Reviewed by: Jamaal Ryan

“Don’t get addicted to water. You’ll regret it when it’s gone.”

Much like the pheasants scurrying at the bottom of the cliff for water with rusted tin plates desperately held high, sitting through Fury Road’s 120 minutes felt refreshing, it felt rare, and I didn’t want it to stop. It’s nearly two hours of brutal, cacophonous sequences, complete with a simple story and a fascinating world all in which redefine why Mad Max is such a seminal name among action films. And much like those pheasants, by the time the credits rolled, I regret it ever stopping.

Mad Max: Fury Road elevates the style and desert-punk exotica from the third film of the series, and the unrelenting violence of the second, all while thankfully ignoring everything about Mad Max the original – a film so reflective of director George Miller’s lack of experience back in 1979 that no other releases carrying the Mad Max name afterwards has given it anything more than a subtle referential nod to.

Max, the lone-wolf road-warrior of course played by Tom Hardy, is somehow captured for the first time in his desert venture by the War Boys. They’re a violent tribe who’s martyr driven war code is fittingly depicted by their ghastly, ghost-white body paint and want nothing but to carve themselves a warpath to Valhalla after capturing the attention – or even a glance – of their leader, Immortan Joe (played by Hugh Keays-Byrne, who also played Toecutter in the original Mad Max). Max is then imprisoned and used as a blood-syphoning tool for battle when Immortan Joe finds out that the once trusted Imperator Furiosa (Charlize Theron) has stolen his Five Wives who no longer want to fulfill their roles as Joe’s breeding subjects for his twisted lineage.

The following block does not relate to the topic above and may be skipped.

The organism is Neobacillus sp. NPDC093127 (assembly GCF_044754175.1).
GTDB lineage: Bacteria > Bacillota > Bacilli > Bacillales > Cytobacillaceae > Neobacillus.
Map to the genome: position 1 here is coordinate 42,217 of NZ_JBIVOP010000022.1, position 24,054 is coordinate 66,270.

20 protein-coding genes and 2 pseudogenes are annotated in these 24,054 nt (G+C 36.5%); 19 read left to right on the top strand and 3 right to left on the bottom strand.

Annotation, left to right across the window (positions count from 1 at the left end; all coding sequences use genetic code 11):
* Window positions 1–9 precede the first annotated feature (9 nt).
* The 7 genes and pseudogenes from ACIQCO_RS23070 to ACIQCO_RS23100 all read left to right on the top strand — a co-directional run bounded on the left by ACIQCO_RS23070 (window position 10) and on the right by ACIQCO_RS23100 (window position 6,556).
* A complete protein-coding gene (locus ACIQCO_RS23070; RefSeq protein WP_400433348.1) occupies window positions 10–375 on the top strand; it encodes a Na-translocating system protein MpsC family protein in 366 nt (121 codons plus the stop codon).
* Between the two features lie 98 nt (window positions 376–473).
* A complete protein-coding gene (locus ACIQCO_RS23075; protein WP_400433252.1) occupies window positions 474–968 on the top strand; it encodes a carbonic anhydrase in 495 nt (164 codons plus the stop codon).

When the War Boys begin their pursuit into battle, we get a good look at the fascinating war culture that have manifested within these perpetual “water wars”. War is a celebration for this lot as they treat their steering wheels in much of the same manner that marines hold their rifles near and dear, and they ceremonialize their calls to battle with tribal drums, shooting flamethrowers, and speaker-backed guitarists all while parading into battle on top of their jagged, amalgamated vehicles of carnage. The depiction of the War Boys’ ritualistic love for combat is so intricate and bizarre that it becomes a shame that the other groups seen in Mad Max aren’t fully explored in the same manner.